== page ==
Fly Fishing is a style of Fishing which makes use of artificial lures resembling flies, insects, or fish. It is considered as the most effective style to use a very lightweight Fishing Lure to fish over and over again. In other rod-and-reel Fishing, the angler casts the Fishing Lure when Spinning, Spincasting, or Baitcasting. In Fly Fishing, the angler casts the Fishing Line. This is what makes Fly Fishing different from the other styles. It is for this same reason that the features and functions of the equipment for Fly Fishing are very different from those of other Variations on Fishing. To help you determine the characteristics of some of the basic equipment needed for Fly Fishing, here are some pointers:
Features of Fly Lines
It is mentioned that one of the reasons why Fly Fishing is very different to other styles of Fishing is the fact that in Fly Fishing, the angler casts the Fly Line, not the Fishing Lure. To pick out the appropriate Fly Line, you must first be familiar with its features. Knowing the strengths and weaknesses of each feature can really help you in choosing the Fly Line suited to your need. Here are some guidelines:
1. Fly Line Weight
It is very relevant to determine the size and type of the Fly Line because this will also be the gauge on the type of Fly Rod and Fly Reel that you need to acquire.
Unlike other measuring disciplines where the strength is the determinant of the types of particular equipment, Fly Lines are classified according to the Fly Line’s weight. Low line weights and the equivalent rod weights are used for small fish. For large fish, Fly Lines with heavier weights are used. This is a standard classification so the Fly Line weights of one manufacturer are also the same as the Fly Line weights in all makers.
The general rule to follow is: if you are after a bigger fish, you need a heavier Fly Line. But it really depends on the species. Probably the best and practical Fly Line weight and rod is the one which is not too light and not too heavy. If you are fishing a panfish, use a Fly Line with a 5- weight. For trout, it is advisable to use a 6- weight. If you are after bass, a Fly Line with 7-weight is a good choice. Fly Lines on the 1-, 2-, and 3- weight ranges are flimsy and casting inaccuracy is a possibility. On the other extreme, it is difficult to cast accurately using a Fly Line with 8- and above weight. Besides, it will be cumbersome for you.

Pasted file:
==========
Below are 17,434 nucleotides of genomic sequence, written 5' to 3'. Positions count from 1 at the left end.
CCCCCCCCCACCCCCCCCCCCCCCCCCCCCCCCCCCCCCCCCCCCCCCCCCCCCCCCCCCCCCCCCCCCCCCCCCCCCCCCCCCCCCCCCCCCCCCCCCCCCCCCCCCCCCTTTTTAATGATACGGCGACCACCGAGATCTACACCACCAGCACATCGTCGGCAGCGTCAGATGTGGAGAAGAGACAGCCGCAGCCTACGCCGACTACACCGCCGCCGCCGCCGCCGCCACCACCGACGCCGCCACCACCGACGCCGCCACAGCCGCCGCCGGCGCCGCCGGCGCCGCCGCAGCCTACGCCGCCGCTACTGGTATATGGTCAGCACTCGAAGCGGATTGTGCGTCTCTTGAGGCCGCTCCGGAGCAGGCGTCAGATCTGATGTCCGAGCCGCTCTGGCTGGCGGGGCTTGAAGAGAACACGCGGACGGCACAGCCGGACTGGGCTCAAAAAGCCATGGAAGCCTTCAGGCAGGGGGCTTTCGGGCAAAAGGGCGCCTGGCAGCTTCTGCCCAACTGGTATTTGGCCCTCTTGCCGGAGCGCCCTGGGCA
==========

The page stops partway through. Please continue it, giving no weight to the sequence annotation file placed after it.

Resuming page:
Buoyancy of Fly Lines
After determining the Fly Line weight it is time to look at its buoyancy. This is the ability of the Fly Line to float or sink in water. There are four standard kinds of Fly Line commercially available: floating, sinking, intermediate, and floating with sinking tip.
- Fly Lines categorized as floating are used with flies which are floating as well as sinking. They are suitable for beginners because of easy casting. It is also highly detectable, so you will be able to see the Fly Line and its location on the water.
- Obviously, sinking lines are used with sinking flies. Anglers use this type of Fly Lines when they want the fly to reach the bottom easily, or when they are fishing in deep waters. There are variations in sinking lines, depending on how deep you want to fish. For instance, you must get a sinking line with a faster sink-rate if you are planning to fish deeper.
- Intermediate lines are specialty ones which sink, but at a slower rate, compared to sinking lines. They are used by anglers who are fishing just underneath the water surface.
Tapers of Fly Lines
Knowing the taper of a Fly Line is likewise important. It refers to the shape and the diameter of the Fly Line. Tapers of Fly Lines come in five basic kinds: level, weight-forward, double-taper, shooting-taper, and triangle-taper lines.
The inexpensive ones are the level lines. They have the same thickness from end to end. However, they do not offer great casting accuracy.As the name implies, double-tapers are tapered at each end. Double-taper lines work well for beginners because they cast easily and lay down on the water in a gentle manner. The good thing about this feature is that you can take the Fly Line off the Fly Reel spool and put it back with the other side when the front part became worn out. But they are not advisable for long-distance casting.On the other hand, weight-forward lines can be described as having a taper on one end. At its rear is a thick section of the Fly Line, and behind this, the Fly Line is level. Casting with this type of Fly Line is easy. Since the Fly Line weight is concentrated in the first 30-35 feet, the angler can easily create impetus, thus, allowing for a long cast.A delicate Fly Line for long-distance casts is a triangle-taper line. This type of Fly Line has a short, quick taper found at the front and increasing in diameter up to about 40 feet, and then it tapers back down to a narrow, level line.